When quality education is a mere dream

Sehrish Mallah

The girl was a dweller of her own soul. She had a universe within herself where she existed.

She lived in the village named after her grandfather Rustam-e-Sindh Sher Mirbahar. The school she attended was solely managed by the head Sir Nisar. A shortage of faculty members, along with the lack of other resources, meant that the school found it very challenging to deliver the essential goal of providing a quality education.

The young student was keen to learn. But was not able to avail the right education to develop herself given the inadequate facilities. Along with her, other girls of the village felt let down too. The people of the village had a mindset which made them decide that girls should not be permitted to study further than Class 5. This was the reason her family left their ancestral village and shifted to Nawabshah city.

Sadly, even the schools located in urban areas such as Nawabshah were unable to provide the quality education the students craved for and needed to be in sync with the times they had to live in. The only approach used by the teachers to teach was rote-learning. They used to write the answer on the blackboard after posing a question and ask the students to copy that and learn by heart. That meant the students were never given an opportunity to explore and find the answer themselves. The students’ learning ability thus diminished as was their creativity and their ability to ask questions.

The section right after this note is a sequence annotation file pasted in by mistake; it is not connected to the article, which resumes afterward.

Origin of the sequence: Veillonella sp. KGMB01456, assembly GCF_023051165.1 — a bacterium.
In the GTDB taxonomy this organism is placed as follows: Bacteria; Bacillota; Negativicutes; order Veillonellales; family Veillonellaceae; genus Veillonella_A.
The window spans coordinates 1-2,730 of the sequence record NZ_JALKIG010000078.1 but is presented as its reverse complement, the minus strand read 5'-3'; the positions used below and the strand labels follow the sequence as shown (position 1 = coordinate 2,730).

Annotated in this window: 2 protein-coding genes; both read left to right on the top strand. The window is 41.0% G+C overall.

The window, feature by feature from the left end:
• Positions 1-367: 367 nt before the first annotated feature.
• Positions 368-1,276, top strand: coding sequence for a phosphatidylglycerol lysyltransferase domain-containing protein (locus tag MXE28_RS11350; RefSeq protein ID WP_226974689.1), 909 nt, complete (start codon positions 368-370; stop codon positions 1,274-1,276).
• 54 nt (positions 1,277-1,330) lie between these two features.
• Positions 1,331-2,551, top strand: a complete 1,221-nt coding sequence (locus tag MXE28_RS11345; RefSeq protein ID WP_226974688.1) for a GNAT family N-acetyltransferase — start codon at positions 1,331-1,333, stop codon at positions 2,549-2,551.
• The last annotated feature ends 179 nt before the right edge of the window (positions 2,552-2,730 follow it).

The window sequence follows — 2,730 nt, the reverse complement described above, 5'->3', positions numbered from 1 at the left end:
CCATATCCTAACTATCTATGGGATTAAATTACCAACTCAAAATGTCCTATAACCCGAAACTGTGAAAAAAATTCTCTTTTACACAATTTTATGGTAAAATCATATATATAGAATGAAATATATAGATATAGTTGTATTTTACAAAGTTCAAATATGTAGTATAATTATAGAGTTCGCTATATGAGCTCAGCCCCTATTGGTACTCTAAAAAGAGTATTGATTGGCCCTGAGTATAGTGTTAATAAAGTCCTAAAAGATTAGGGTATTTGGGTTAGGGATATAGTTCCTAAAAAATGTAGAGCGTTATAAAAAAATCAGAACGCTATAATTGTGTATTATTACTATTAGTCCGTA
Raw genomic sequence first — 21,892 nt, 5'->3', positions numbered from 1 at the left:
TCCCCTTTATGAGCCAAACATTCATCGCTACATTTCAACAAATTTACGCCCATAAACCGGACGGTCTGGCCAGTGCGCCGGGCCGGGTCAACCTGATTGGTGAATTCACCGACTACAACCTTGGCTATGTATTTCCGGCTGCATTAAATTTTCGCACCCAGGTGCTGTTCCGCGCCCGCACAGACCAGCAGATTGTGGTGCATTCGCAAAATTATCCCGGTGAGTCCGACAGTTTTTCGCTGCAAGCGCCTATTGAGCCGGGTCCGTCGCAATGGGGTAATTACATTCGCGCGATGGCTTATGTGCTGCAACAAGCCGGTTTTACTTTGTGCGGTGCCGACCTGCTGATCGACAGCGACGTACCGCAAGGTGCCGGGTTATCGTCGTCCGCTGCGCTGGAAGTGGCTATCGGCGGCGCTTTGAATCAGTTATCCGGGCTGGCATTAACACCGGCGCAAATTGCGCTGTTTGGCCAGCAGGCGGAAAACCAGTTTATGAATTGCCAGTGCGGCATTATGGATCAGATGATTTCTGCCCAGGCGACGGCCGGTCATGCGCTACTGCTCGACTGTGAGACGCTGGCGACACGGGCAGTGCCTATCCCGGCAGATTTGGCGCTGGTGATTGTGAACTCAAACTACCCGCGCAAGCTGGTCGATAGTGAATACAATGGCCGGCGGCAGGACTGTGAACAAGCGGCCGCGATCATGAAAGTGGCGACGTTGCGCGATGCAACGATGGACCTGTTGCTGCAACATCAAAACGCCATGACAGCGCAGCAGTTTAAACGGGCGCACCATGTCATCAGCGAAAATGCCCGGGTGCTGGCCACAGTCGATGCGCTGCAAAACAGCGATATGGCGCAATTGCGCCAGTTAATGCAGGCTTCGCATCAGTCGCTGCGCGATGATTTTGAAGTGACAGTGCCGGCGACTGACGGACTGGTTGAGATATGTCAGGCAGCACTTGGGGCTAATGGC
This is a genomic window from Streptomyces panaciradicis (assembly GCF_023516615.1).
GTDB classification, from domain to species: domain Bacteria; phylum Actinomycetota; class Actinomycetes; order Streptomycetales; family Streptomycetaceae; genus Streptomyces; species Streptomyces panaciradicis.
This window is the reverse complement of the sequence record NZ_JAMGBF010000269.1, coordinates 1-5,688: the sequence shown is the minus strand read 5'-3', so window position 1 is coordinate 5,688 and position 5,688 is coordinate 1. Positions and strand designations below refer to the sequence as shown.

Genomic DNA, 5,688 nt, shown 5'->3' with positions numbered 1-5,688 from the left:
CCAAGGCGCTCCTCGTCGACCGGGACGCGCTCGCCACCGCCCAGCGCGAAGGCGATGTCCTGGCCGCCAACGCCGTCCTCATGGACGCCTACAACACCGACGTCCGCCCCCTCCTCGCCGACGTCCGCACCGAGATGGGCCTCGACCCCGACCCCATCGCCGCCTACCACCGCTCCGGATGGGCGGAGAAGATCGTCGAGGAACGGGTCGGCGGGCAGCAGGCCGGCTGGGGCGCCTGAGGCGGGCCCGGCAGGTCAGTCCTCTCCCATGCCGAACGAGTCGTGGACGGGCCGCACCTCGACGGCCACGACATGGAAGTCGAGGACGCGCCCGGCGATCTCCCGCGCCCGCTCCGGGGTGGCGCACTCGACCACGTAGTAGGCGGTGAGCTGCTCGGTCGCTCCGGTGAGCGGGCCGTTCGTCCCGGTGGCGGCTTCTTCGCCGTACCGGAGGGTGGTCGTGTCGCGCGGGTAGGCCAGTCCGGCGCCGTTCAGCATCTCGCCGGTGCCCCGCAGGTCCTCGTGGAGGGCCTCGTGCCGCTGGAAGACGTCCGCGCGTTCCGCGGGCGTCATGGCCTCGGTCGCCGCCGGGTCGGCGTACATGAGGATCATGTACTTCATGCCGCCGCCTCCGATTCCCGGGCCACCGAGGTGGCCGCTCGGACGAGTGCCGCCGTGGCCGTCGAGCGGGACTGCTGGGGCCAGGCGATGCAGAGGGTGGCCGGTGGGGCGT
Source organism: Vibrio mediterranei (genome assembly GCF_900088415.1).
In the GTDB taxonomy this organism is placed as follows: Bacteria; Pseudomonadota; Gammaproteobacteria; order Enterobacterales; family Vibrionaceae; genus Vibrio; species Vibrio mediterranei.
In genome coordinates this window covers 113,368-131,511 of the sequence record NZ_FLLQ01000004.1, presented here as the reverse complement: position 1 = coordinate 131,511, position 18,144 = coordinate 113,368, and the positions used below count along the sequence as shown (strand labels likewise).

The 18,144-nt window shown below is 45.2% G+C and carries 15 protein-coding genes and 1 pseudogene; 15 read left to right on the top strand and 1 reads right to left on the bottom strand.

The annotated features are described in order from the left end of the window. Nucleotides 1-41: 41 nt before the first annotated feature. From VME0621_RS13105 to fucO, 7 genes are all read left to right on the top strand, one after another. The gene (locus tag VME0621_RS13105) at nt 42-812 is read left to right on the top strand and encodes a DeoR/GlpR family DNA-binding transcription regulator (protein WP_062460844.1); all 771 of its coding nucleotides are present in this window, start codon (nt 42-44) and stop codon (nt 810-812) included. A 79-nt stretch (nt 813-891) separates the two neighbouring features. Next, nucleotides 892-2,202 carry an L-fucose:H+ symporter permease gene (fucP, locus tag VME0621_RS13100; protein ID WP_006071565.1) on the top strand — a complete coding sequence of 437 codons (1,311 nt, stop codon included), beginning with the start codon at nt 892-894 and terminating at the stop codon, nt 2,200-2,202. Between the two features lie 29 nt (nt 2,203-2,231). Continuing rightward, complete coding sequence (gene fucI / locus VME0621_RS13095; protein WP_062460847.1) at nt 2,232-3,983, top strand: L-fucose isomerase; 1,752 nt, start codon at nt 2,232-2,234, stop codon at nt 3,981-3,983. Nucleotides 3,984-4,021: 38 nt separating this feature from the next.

But the teachers could hardly be blamed. They did not seem to have attended a single training session aimed at aligning them with modern concepts of teaching and imparting learning in a meaningful manner. From them to teach effectively in the 21st Century, they would have had to first have proper training to develop those skills themselves. Interaction with the students and imparting a quality education would have had to follow.

Therefore, the prospective mentors who could have taken the pupils down the path of learning and enlightenment stayed bogged down in their own inadequacies and those of the system.

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Her dream shattered, she was reduced to thinking about her past life in green surroundings, seeing golden mornings as the rising sun lit up the fields of her village. The golden sunlight shining through the pearls of dew on the leaves in the early morning. The fragrance of the fresh and sweet morning air reminded her that she too was a tiny part of a huge world.

Curiosity and learning fire the appetite of a person to study and explore more and more. So the little girl, who had become a teenager now, went to college.  College exposed the poor quality of education she received in the school. Students who had a better quality school experience hogged the attention of the teachers and she was deprived again.

Her inherent curiosity and thirst for knowledge and the desire to educate herself became a victim of the system that failed to match her desire to arm herself with the best quality education to as to meet every challenge head-on. It saddened her to realise this was not her dilemma alone.

Millions of girls, and even boys, suffered the same fate across the length and breadth of the country. The system would have to change, and change dramatically, to be able to come up to the expectations of the multitudes and provide them with quality education. Only such an education would bring them enlightenment and be their ladder to climb out of their poverty and miserable existence.

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